These numberrs represent only the Americans. What of the innocent Iraqis now perished. If we are to truly tally the losses, we must consider the millions of Iraqi civilians displaced, A year ago, there were four  million refugees.
- The wounded figure since March 19, 2003, is now well above 29,000. It is far, far higher than the number killed, and often has a more lasting impact on those who sacrifice as a human tragedy and in terms of costs. If one counts the number of men and women whose lives have been virtually destroyed by critical combat wounds and adds that total to the number killed, we reached 4,000 long ago. Far too much media coverage focuses only on "killed." There needs to be balance in counting all of the wounded, and far more attention paid to the number of critical physical and psychological wounds and disability cases. In many ways, news reporting on the "stats" of the fighting now covers only half the sacrifice of those who serve in uniform. . . .
- No one can really predict at this time whether we will be able to sharply reduce the future rate of casualties during 2009-2010, and move to "strategic overwatch" and reliance on the ISF for almost all the fighting. We could see a failure of political conciliation lead to more intense U.S. fighting and a new rise in casualty rates or even to U.S. withdrawal. The odds of success in Iraq now seem higher than those of defeat, and events seem more likely to steadily reduce U.S. casualties, but there are no certainties.
- As for the present, all the same data that show a major decline in U.S. and Iraqi casualties since last summer also show that the reduction of casualties has now plateaued and may be rising. Al Qaeda and the extreme elements of the JAM have every incentive to find ways to raise the U.S. casualties between now and November, and will be seeking ways to use bombings to raise the rate and number. These attacks may be far more important over the months to come than the 4,000 figure.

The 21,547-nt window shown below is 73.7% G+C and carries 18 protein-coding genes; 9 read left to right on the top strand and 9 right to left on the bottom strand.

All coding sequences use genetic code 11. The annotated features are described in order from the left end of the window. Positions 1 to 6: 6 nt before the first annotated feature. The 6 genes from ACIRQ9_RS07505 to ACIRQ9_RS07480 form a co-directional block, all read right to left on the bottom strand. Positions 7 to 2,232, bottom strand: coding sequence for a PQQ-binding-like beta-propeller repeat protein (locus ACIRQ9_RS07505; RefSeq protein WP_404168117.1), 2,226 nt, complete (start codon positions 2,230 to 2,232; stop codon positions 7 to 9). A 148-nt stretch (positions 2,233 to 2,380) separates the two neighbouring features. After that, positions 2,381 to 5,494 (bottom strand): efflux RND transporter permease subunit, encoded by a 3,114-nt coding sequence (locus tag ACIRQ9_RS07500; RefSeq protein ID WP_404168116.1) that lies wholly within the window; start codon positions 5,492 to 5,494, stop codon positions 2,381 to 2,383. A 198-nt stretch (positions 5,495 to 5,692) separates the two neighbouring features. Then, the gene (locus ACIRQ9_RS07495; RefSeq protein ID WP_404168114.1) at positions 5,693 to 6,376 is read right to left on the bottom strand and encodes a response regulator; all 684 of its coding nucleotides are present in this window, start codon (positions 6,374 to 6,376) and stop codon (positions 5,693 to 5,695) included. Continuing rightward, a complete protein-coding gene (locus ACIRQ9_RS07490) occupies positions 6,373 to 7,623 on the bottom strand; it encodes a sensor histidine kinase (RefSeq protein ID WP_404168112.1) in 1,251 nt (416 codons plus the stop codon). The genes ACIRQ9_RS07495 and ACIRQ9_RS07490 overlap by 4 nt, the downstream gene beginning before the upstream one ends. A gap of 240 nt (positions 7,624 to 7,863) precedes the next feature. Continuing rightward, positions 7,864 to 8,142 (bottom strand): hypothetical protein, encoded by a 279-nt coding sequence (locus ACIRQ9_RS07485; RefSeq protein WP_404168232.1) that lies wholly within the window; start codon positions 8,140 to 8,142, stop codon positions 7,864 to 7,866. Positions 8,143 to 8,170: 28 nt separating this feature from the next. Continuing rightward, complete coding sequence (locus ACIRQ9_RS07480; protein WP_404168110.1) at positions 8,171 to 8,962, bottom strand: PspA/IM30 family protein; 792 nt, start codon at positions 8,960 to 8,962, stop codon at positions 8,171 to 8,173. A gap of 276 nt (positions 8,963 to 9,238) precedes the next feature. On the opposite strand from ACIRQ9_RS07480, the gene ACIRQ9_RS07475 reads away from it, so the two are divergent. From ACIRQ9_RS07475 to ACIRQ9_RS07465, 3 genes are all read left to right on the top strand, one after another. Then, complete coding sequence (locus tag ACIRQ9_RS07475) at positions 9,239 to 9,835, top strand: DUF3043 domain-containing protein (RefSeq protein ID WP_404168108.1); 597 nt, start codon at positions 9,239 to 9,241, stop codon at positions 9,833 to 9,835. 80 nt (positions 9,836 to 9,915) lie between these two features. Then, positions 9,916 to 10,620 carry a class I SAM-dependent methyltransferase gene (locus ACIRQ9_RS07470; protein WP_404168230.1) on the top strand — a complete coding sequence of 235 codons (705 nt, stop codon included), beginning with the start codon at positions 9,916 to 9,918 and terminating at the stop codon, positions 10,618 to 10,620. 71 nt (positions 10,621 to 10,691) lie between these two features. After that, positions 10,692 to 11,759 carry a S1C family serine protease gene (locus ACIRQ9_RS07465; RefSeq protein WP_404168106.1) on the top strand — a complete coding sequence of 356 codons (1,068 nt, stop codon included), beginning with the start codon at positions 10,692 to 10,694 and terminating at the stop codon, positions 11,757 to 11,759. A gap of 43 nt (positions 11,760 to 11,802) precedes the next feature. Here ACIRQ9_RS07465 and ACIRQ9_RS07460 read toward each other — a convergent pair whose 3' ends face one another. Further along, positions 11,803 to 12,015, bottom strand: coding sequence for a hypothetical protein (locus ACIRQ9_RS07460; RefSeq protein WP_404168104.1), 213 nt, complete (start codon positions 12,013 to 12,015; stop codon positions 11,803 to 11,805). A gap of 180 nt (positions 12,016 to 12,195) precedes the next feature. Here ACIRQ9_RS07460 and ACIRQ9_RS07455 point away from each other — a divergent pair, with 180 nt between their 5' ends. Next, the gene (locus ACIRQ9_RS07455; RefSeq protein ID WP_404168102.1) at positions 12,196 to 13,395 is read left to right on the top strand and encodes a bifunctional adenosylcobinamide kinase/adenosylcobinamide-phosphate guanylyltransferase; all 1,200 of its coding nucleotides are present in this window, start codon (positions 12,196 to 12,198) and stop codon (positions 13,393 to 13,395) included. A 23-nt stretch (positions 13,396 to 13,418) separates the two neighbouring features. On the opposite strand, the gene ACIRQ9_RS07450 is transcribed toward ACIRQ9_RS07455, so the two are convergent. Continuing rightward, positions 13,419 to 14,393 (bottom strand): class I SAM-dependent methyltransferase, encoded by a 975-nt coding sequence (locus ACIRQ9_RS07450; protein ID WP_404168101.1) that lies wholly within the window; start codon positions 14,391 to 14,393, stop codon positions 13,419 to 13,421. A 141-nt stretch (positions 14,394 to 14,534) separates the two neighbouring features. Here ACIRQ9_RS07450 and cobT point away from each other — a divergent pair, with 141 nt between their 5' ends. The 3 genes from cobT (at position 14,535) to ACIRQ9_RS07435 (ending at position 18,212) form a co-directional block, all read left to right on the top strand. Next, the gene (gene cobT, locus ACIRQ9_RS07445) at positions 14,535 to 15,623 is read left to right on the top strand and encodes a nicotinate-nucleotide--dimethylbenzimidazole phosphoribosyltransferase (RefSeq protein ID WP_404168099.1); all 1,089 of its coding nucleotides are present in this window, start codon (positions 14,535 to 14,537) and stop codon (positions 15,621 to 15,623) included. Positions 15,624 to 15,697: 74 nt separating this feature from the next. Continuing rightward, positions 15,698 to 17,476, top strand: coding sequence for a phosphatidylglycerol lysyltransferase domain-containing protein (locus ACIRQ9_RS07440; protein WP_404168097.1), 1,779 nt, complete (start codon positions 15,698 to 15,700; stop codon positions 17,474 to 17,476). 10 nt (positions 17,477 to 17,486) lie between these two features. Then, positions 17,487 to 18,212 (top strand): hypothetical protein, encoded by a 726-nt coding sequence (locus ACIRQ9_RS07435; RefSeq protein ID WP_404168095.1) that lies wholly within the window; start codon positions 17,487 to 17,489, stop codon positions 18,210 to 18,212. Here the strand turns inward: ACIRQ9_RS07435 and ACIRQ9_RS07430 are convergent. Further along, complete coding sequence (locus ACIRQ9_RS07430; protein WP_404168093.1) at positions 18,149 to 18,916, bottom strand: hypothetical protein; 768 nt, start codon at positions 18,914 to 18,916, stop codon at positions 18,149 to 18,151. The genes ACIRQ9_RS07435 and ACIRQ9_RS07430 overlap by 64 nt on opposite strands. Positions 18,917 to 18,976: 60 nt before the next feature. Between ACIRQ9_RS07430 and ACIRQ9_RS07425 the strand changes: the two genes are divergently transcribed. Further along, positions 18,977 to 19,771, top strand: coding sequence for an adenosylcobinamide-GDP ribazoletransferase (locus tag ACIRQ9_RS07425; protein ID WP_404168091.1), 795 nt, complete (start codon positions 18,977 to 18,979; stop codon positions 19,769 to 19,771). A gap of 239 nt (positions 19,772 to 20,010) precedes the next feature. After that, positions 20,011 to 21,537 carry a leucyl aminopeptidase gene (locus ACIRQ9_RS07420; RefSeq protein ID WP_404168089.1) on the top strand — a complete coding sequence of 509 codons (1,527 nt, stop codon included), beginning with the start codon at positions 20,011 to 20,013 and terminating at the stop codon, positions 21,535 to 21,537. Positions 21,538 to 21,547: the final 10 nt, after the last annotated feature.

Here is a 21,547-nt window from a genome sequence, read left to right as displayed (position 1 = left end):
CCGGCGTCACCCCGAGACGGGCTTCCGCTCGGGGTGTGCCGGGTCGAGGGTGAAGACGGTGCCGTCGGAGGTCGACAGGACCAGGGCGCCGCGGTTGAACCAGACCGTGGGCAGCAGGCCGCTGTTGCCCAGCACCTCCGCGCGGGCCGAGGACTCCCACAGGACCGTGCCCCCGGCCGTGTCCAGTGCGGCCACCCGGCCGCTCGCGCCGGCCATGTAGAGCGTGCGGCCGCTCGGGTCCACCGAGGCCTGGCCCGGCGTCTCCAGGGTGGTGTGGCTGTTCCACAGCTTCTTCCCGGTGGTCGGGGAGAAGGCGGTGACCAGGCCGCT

- There is a great deal of talk about the ultimate future dollar cost of the war if we stay. Much of this discussion somewhat unrealistically assumes that the dollar cost of fighting and aid remains relatively constant. In practice, success in moving to strategic overwatch and shifting the burden to the ISF and Iraqi government expenditures would actually sharply reduce the out year dollar costs. The same is true of the longer term trends in killing and wounded.
- But, if we are in Iraq through the end of the next administration, the real benchmark may still be more than 5,000 killed and 15,000-20,000 more wounded before the costs in blood are over.
Could we count the Persians and Americans deeply disturbed. As the instigators of battle we, the people of this "peaceful" nation must ponder the thousands, perhaps, millions mentally and emotionally impaired, adults, and the children who will never be the same. The scars are deep; the sorrow deeper. Will we, the American people allow the bloodshed to be our birthright. Are 'lives lost' the legacy we wish to leave our children.
By the time this treatise is read, the totals will probably be incorrect, the data outdated One more life will have been taken. Another will soon depart. Those who live and suffer will not be evaluated, and few will reflect on the sign hung in Albert Einstein's Princeton office.
May we stop for a moment, maybe more. Might we bring the troops home now, before one more body falls. Lets us all rest in peace before we are buried alive by the effects of a wasteful war.
Sources and Scars . . .